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    Here is a Barber's Delight labeled gelb-grun (yellow green). I was fascinated that it is a combo when I got it and was tempted to soak the back label off. I didn't because I have a blue/green and the old labels, unlike the Escher & Sohn labels, are very hard to get off without ruining them. Anyway ...... here it is;

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    Senior Member hatzicho's Avatar
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    Great one Jimmy!

    Here you have the stones in comparison to the largest officially sold Escher combo I own, a 9 x 2 inch stone.

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    The hone really is more white in color than green.

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    From the label only an edge is remaining, but clearly showing this is an Escher.

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    I purchased this stone from the son of an old barber. I bought in total 3 large thuringians and one French special stone from him. Concerning the combination stone he told me that his father always used this stone for the very endfinishing of the razors, only taking a few strokes on it. Happenstance for me because the stone was not worn out much! It is one of my absolute favorite finishers.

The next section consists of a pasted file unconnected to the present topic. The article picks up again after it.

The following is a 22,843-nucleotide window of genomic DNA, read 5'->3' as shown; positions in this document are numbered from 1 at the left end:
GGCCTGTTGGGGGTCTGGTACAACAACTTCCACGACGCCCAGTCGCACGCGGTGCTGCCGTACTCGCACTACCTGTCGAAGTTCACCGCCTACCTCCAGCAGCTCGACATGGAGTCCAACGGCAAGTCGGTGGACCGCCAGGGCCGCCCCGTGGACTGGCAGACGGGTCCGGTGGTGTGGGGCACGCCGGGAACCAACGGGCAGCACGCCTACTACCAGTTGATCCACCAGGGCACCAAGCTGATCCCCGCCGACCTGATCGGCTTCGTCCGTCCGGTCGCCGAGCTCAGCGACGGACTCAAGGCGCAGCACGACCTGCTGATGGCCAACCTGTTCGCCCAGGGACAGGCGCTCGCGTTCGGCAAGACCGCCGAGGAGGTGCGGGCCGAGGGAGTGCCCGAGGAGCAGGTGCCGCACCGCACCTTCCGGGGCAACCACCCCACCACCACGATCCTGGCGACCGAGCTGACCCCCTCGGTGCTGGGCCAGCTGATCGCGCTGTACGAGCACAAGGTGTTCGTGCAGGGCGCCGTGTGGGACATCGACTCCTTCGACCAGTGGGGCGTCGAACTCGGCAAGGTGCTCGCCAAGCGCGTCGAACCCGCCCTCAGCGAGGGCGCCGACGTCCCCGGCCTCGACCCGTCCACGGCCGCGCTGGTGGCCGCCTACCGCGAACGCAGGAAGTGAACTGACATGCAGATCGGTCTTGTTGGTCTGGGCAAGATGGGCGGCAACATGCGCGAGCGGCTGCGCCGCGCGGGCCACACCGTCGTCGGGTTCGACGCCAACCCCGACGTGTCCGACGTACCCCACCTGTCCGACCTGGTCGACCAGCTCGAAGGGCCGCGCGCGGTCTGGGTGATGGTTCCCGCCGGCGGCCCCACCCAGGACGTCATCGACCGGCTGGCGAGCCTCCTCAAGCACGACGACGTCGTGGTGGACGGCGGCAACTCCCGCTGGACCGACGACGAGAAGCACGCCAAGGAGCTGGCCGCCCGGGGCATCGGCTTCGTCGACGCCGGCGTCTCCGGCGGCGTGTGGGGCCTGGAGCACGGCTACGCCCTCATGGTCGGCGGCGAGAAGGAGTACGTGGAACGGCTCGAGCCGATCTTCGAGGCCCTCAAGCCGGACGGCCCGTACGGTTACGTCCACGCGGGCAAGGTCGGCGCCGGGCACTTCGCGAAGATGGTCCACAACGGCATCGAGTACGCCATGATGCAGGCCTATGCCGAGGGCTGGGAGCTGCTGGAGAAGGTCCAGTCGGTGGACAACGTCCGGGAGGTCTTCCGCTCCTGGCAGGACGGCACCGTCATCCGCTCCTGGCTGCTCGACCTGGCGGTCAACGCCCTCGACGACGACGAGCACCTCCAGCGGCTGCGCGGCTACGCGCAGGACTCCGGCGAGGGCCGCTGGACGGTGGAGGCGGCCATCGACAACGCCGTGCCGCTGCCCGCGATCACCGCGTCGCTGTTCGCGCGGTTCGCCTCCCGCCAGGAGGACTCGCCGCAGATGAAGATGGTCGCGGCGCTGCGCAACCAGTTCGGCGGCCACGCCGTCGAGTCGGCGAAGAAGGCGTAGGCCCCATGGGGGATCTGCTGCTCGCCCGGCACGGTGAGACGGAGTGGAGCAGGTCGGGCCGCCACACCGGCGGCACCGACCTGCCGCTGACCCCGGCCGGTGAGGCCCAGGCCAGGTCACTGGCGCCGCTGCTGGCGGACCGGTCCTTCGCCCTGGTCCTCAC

Sometimes the stones were not cut along the layers but crossways. Also great looking stones. I have not tried honing on them but being curios how it will feel.

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  9. #7
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    That's really cool. Thanks so much for sharing all this and the eye candy as well!

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    Thank you for sharing hatzicho. This is verrrry interesting information. Here is another example. I am doing some comparison testing now with a Barbers Delight.
    Mike


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    In historical context, "combination" must have had an entirely different meaning than our current perspective. We now think of combination stone having for example a course and a relatively finer side. Barber's Delight stones were apparently never intended to be used on the darker side as the label was always found there.

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    Senior Moderator JimmyHAD's Avatar
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    Quote Originally Posted by Kingfish View Post
    Barber's Delight stones were apparently never intended to be used on the darker side as the label was always found there.
    Of course the lighter colored stones were more expensive than the darker. Not hard to see why the label went on the dark side. Not that the darker stones weren't very good as well. I assume that the price differential was a reflection of the scarcity of the lighter stone rather than because it was considered superior ? I wonder if the old man from the mine would know the answer to that ? FWIW, I consider the lighter stones better in that they seem as fine but faster. YMMV.